Using this model helps pork producers answer their “what-if” questions about production changes and profitability.

If my feed conversion in the finisher improved from 3.1 to 2.9, what would be the effect on my net profit margin? How much more per ton of feed could I afford to pay for such improvement?

This is an example of a “what-if” question participants in the NPPC Production and Financial Standards education program have asked during the past two years of training. Other popular questions include:

  • My breeding herd is currently producing 2.05 litters/breeding female/year. If I can raise farrowing rate such that my herd produces 2.20 litters/breeding female/year, what effect will that have on asset turnover, net profit margin, return on assets and return on equity?

  • Stillbirths and preweaning mortalities combined cause me to lose 25% of the piglets born in my herd. If I invested in extra labor to attend all farrowings with the goal of reducing total piglet mortality to 15%, how many extra labor hours could I afford?

  • If my cost of corn increased or decreased by 5¢/bushel, how would that affect my net income?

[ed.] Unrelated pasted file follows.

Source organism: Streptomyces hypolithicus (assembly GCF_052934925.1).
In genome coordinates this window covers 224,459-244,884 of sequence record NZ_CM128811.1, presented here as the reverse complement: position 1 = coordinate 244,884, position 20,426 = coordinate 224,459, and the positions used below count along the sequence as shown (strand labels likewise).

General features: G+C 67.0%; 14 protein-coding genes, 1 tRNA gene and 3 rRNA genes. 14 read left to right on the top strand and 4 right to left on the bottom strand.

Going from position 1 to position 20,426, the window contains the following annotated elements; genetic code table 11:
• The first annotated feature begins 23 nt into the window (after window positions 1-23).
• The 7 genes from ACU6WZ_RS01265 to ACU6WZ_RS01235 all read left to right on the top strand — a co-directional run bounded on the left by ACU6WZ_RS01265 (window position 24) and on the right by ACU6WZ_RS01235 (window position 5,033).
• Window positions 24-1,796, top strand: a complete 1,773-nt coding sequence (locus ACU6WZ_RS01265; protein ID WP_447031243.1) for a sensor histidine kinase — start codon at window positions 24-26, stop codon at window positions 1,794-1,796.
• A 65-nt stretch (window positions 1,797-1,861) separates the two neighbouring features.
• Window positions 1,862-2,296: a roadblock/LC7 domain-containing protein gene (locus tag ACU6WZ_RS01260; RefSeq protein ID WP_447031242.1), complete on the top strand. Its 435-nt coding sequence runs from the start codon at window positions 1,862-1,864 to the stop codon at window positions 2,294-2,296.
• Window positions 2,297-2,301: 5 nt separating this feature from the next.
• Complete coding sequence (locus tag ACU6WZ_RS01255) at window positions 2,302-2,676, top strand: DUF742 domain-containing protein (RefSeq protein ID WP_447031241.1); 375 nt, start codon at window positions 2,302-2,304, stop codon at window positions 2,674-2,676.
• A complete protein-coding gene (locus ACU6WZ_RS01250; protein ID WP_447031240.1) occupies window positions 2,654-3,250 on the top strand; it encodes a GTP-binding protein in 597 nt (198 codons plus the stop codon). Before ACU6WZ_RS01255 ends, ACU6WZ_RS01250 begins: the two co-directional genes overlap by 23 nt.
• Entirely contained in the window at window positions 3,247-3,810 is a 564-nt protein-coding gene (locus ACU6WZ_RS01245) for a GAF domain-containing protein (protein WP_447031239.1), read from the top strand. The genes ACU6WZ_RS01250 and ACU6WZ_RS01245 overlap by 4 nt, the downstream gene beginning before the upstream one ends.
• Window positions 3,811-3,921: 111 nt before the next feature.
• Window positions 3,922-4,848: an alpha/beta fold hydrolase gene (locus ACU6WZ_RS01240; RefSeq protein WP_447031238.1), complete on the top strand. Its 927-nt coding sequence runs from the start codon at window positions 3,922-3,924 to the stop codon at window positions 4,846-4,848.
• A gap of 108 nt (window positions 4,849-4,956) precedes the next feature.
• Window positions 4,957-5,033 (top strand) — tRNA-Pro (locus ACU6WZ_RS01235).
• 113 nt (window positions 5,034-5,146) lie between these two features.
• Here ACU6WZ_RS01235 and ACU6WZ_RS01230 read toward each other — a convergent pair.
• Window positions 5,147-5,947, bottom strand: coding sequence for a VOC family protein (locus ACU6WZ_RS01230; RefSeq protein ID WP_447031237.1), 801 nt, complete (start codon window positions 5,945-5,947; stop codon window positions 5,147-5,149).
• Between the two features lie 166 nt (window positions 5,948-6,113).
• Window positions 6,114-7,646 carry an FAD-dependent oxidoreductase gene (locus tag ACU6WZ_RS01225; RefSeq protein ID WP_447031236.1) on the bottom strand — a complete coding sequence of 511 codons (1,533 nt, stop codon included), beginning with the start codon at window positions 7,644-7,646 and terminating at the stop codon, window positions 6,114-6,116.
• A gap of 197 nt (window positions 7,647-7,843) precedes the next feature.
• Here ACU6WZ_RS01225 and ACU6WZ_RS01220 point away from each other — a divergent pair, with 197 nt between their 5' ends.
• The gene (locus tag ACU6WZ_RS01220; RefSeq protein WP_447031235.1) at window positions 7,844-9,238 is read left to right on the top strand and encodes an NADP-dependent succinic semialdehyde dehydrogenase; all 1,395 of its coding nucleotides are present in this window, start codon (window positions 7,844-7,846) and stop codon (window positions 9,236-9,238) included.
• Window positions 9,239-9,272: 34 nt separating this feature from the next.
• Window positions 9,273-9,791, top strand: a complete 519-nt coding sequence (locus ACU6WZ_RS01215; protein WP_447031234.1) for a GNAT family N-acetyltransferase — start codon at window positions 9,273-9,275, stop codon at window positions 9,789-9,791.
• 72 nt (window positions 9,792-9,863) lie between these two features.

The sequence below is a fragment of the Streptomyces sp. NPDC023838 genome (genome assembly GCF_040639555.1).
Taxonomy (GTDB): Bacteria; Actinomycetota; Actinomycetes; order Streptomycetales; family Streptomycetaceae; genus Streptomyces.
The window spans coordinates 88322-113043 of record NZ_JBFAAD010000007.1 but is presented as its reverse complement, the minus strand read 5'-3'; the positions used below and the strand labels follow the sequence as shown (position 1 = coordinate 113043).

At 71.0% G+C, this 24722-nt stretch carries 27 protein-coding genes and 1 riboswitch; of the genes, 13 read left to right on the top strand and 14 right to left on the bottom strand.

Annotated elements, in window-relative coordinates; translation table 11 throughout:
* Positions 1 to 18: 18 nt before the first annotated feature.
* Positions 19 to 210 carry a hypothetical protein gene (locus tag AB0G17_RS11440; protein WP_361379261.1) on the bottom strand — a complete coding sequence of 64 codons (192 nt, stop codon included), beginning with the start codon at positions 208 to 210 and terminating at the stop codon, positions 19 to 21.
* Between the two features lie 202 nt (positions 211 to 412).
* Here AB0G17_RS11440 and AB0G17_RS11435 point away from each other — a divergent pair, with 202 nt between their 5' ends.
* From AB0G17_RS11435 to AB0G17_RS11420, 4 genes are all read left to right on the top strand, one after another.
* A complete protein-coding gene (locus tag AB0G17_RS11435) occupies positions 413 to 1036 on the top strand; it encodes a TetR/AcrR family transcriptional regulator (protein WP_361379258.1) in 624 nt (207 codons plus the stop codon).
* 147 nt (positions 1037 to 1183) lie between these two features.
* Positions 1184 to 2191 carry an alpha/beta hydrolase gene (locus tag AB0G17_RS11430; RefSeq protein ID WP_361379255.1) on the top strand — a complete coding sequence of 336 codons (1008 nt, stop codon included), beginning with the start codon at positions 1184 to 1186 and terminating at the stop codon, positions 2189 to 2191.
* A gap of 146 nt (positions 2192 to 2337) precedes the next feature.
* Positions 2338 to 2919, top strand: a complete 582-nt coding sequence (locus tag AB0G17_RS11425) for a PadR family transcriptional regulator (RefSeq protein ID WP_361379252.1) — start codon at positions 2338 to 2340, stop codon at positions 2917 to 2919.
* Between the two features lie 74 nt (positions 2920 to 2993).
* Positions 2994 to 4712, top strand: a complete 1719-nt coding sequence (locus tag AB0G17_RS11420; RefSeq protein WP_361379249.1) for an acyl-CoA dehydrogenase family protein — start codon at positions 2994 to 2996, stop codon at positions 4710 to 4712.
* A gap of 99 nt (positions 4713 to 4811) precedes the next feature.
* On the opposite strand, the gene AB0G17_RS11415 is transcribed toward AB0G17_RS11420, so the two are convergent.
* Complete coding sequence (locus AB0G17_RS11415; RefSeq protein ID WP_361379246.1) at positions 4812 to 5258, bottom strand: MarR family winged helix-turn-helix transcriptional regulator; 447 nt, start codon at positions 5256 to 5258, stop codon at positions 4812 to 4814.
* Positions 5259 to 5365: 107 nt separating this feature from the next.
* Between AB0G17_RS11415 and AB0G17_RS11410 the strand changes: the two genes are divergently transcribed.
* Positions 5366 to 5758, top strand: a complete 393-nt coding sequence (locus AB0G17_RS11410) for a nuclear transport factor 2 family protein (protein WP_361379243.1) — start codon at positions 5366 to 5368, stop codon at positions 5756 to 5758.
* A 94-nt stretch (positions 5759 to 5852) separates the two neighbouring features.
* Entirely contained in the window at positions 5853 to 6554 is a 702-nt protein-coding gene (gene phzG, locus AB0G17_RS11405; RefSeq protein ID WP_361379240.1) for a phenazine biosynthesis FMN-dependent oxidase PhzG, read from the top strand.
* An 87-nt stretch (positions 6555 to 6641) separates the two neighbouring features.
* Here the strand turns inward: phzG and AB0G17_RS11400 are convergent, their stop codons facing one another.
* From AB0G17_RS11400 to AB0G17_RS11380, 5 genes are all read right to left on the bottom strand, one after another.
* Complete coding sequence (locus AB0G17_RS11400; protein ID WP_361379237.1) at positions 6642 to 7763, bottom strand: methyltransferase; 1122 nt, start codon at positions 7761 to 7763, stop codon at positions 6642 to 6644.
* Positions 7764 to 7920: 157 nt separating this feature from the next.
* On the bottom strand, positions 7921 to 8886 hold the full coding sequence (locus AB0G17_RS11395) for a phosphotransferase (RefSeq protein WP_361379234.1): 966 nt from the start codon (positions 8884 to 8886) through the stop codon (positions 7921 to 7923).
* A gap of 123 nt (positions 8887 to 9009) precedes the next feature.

• I see several opportunities for improving the production efficiency of my farrow-to-finish operation. Which improvement should I implement first, based on expected change in return on equity?

  • Compared with similar farms, my profit margin is satisfactory, but my asset turnover is low. Why is my asset turnover low, and how do I improve it?



Using the NPPC return on equity (ROE) model provides answers to these and many more what-if questions. The ROE model has been developed as a workbook of Microsoft Excel spreadsheet templates (Figure 1).

ROE Model Explained

The ROE model is based on the DuPont equation: return on equity = (asset turnover × net profit margin × leverage).

Asset turnover is a function of revenues and throughput. Understanding these measures and their relationships to costs, prices and physical productivity is the key to using the ROE model diagnostically to identify opportunities for improving net income and growing the business.

Figure 2. Variable Changed: Preweaning Mortality Rate (%)
Initial Value New Value Change Percent Change
Variable: 9.40 8.46 0.94 -10.0
Return on Equity 15.90 16.88 0.98 6.2
Return on Investment (%) 8.15 8.67 0.52 6.4
Return on Assets (%) 14.26 14.76 0.50 3.5
Operating Profit Margin (%) 14.97 15.38 0.41 2.7
Net Profit Margin (%) 8.57 9.03 1.05 12.3
Asset Turnover 95.20 96.01 0.81 0.85
Leverage 1.95 1.95 0 0
Net Income (Pork) $60,962 $64,960 $3,998 6.6%